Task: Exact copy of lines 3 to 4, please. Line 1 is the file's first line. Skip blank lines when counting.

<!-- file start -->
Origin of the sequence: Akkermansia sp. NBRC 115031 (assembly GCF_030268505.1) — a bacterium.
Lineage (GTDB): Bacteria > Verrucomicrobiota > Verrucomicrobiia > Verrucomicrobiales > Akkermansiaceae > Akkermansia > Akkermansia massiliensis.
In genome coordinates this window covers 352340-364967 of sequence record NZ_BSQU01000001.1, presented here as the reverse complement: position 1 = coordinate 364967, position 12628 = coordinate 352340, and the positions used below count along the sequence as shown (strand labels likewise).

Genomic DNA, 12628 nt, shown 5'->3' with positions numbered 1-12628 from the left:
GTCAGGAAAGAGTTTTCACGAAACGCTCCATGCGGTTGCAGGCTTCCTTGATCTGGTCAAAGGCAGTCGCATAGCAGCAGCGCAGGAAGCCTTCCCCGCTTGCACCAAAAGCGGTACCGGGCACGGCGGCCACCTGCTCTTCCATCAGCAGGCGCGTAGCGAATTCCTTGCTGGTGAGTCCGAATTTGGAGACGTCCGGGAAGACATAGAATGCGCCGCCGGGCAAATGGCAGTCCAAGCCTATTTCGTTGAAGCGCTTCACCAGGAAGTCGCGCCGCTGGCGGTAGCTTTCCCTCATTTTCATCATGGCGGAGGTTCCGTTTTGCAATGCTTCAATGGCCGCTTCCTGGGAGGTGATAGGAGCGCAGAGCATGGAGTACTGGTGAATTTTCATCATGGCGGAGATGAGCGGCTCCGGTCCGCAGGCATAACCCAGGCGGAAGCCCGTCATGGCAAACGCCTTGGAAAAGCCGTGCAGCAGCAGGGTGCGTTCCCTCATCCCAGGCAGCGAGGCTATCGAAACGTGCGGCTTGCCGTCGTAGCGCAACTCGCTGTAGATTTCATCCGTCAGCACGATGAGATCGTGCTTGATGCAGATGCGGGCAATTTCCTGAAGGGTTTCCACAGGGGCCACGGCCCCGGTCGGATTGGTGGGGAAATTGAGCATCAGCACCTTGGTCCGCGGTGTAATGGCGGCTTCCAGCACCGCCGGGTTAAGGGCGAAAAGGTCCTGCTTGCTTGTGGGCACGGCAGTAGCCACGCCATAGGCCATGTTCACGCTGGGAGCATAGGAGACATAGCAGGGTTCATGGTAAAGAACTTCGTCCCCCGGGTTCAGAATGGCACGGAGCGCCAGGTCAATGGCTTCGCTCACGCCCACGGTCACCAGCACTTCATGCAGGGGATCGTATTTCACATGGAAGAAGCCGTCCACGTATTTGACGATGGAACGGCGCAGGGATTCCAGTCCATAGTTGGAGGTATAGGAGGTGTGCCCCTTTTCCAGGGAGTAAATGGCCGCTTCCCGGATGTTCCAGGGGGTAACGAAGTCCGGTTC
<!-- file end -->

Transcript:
In genome coordinates this window covers 352340-364967 of sequence record NZ_BSQU01000001.1, presented here as the reverse complement: position 1 = coordinate 364967, position 12628 = coordinate 352340, and the positions used below count along the sequence as shown (strand labels likewise).

Genomic DNA, 12628 nt, shown 5'->3' with positions numbered 1-12628 from the left: